|Population nearly 261,000 People|
Prior to 1860, the present municipal area of Boksburg and its immediate environs comprised mainly the highveld farms called Leeuwpoort, Klippoortje, Klipfontein and Driefontein. Carl Ziervogel bought the farm Leeuwpoort in 1875 and for 300 morgen of barren, rocky veld he paid £75. In September 1886 Pieter Killian, a young Afrikaans prospector, discovered quartz reefs on Leeuwpoort.
He also discovered quartz reefs on the farm Vogelfontein, named after Adolf Vogel.
Samples of the quartz were sent to Pretoria for assaying,which confirmed the presence of gold. Killian advised Dr. W.E. Bok, Secretary of State for the Transvaal Republic, of the results of the assay. The result was the proclamation, on 10 March 1887, of the two farms as public diggings. Carl Ziervogel, who had been trying to sell Leeuwpoort, now opened the first gold mine on the East Rand, the Ziervogel Gold Mining Company.
Cornish miners were brought out to work the diggings. Unfortunately, it soon transpired that heavy expenditure was necessary for development, and as the Directors were unable to finance this, the mine closed down.
Mr Abe Bailey of the Barnato Group, which owned the Johannesburg Consolidated Investment Company (JCI), bought the farm Leeuwpoort in 1894 for £100,000. The mynpacht was controlled by JCI, who established E.R.P.M. Ltd, which is still carrying on mining operations after 120 years. JCI also developed many residential suburbs over the years.
Gold was also found at Elsburg, 8 km to the southwest. Elsburg was a recognized stopping point for coaches and wagon traffic. The first Government offices were at Elsburg and what was to become Boksburg was but a suburb of Elsburg. With the real centre of mining being centred on Boksburg, however, soon President Paul Kruger ordered that a new town be laid out to accommodate the miners. Land for the new town was released by having the boundaries of the farms Leeuwpoort, Driefontein and Klipfontein moved back from where they met. The newly created farm was called Vogelfontein, on which 1000 stands of 50×50 feet each were created. The new town of Boksburg was named after Dr. Bok. In1887 the first auction sale of stands took place, at which prices of £5 to £25 were realized.
Also in 1887 the Republican Government built the Post Office and the Mining Commissioner’s office. Business and residential properties began to be built in the fledgling town in its first year of existence.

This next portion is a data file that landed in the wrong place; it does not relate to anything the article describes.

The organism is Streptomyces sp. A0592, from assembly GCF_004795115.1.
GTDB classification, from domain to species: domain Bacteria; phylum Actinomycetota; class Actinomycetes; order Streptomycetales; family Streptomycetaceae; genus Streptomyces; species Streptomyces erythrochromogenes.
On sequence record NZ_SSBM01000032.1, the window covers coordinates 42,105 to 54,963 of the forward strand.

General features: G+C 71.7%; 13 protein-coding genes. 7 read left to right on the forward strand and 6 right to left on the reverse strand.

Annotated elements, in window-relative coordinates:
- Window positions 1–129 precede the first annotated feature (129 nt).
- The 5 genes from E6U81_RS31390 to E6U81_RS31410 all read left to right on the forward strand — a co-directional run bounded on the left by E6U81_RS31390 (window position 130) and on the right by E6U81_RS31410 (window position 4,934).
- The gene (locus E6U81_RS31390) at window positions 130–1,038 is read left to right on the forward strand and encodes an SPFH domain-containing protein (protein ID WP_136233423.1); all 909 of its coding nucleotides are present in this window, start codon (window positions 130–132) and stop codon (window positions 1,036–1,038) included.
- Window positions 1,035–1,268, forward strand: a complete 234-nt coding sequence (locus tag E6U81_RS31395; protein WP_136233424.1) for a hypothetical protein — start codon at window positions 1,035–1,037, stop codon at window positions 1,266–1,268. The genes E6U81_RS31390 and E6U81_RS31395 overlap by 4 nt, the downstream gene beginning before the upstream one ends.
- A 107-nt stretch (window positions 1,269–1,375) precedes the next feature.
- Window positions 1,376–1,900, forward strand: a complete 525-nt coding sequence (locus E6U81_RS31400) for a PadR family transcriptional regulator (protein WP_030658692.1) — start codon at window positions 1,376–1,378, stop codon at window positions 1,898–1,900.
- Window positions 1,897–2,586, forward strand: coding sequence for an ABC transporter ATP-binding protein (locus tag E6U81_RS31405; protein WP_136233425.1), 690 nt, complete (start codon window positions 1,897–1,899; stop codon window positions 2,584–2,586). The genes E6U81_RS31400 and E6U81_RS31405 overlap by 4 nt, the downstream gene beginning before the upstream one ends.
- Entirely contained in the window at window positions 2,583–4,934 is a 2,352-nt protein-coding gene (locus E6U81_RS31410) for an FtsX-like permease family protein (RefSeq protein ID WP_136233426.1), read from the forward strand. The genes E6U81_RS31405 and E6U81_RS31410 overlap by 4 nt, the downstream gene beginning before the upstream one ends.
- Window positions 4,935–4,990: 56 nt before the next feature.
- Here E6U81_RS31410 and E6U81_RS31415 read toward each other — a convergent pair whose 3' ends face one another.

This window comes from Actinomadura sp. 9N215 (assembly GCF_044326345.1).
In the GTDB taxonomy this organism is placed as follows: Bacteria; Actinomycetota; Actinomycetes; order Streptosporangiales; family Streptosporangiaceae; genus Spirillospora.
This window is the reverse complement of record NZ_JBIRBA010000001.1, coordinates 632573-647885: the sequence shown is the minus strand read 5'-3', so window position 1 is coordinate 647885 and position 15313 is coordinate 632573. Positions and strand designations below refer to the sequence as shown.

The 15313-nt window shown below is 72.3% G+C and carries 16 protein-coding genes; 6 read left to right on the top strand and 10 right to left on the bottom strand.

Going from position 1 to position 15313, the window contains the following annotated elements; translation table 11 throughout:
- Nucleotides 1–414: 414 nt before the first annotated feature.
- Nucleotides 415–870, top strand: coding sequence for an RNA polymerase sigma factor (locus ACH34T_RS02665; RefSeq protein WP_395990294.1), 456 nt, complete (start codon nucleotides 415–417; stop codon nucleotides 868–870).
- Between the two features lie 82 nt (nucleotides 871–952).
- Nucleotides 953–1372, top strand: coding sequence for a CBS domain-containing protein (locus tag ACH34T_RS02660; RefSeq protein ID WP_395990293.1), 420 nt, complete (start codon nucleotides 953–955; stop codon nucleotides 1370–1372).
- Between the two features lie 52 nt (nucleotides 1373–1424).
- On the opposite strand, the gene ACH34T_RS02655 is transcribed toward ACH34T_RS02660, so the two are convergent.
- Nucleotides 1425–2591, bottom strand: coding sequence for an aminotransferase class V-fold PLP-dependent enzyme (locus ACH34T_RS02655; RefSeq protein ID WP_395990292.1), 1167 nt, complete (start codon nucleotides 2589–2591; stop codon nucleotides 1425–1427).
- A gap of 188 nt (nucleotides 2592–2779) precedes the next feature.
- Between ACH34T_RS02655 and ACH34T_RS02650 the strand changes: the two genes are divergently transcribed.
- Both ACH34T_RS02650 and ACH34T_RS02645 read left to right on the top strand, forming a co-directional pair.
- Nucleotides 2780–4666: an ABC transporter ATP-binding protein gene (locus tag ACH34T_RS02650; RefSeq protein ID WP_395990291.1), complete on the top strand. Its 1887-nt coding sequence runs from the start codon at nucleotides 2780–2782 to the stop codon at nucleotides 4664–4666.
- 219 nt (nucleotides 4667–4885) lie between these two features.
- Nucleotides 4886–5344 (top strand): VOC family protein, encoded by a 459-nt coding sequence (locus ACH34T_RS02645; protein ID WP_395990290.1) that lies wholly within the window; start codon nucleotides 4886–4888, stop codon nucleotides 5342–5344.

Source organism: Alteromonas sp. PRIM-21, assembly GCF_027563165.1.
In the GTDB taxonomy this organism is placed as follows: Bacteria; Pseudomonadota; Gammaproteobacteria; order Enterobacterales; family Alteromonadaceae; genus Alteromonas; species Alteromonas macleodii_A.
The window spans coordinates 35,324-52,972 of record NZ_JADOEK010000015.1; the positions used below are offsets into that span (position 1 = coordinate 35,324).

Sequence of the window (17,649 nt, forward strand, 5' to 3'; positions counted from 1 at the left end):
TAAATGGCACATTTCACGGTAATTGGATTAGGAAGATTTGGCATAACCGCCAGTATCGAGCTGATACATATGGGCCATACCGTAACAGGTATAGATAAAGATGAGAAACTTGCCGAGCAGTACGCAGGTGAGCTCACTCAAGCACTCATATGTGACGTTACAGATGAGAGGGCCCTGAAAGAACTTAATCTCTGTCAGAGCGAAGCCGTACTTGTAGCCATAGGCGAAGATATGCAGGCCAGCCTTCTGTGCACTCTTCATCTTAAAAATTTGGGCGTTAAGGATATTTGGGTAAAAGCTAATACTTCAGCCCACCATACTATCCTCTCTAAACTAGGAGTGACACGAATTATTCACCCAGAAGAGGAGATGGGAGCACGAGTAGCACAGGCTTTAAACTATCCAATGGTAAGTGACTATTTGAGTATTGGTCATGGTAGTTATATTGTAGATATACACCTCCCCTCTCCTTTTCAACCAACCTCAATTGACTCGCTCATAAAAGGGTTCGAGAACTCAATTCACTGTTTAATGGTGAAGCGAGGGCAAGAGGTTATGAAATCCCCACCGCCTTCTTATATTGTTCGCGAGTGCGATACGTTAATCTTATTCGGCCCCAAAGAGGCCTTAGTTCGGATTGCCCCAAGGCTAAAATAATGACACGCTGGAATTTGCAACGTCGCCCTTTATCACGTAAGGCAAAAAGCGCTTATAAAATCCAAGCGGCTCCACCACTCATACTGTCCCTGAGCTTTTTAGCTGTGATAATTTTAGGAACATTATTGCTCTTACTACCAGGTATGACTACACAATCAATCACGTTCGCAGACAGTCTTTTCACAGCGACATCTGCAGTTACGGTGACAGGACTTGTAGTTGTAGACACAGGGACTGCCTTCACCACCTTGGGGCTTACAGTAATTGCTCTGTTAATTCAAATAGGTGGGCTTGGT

In 1888 coal deposits were discovered right on the boundary of the new town, and here coal was first mined in the Transvaal. This started an era of company promotion and syndicate formation, with ground fetching high prices. Enterprises of all kinds were set up and Boksburg began to emerge from a mining camp atmosphere to a fully-fledged town. Coal ensured that the gold mining industry would grow to a formidable size.
Originally, Boksburg was laid out in 1887 to serve the surrounding gold mines, and named after the State Secretary of the South African Republic, Eduard Bok. The Main Reef Road linked Boksburg to all the other major mining towns on the Witwatersrand and the Angelo Hotel was used as a production post. A railway was built to link Boksburg to Johannesburg in 1890.
The first coal mine was called Gauf’s Mine after the Manager Mr J.L. Gauf. Others were the Good Hope, Ferndale and many more. There now arose a pressing need for a more sophisticated coal distribution system than using teams of ox wagons. The mine owners strongly advocated a railway line between Johannesburg and Boksburg, but this was opposed by the waggoneers. President Kruger managed to persuade the Volksraad to approve the building of a “tram” line, ostensibly to transport passengers only! The Rand Tram (so named as to appease the transport riders) opened in 1890, between Johannesburg’s Park station and Boksburg station. The line was subsequently extended to Brakpan and Springs, where large deposits of superior quality coal had been discovered. Also, deposits of high grade fireclay were discovered in Boksburg, which gave impetus to development of a fireclay manufacturing industry. All this helped the importance of the gold mining industry.
Coal mining came to an end in 1895 after underground fires broke out, rendering the entire mining area unsafe.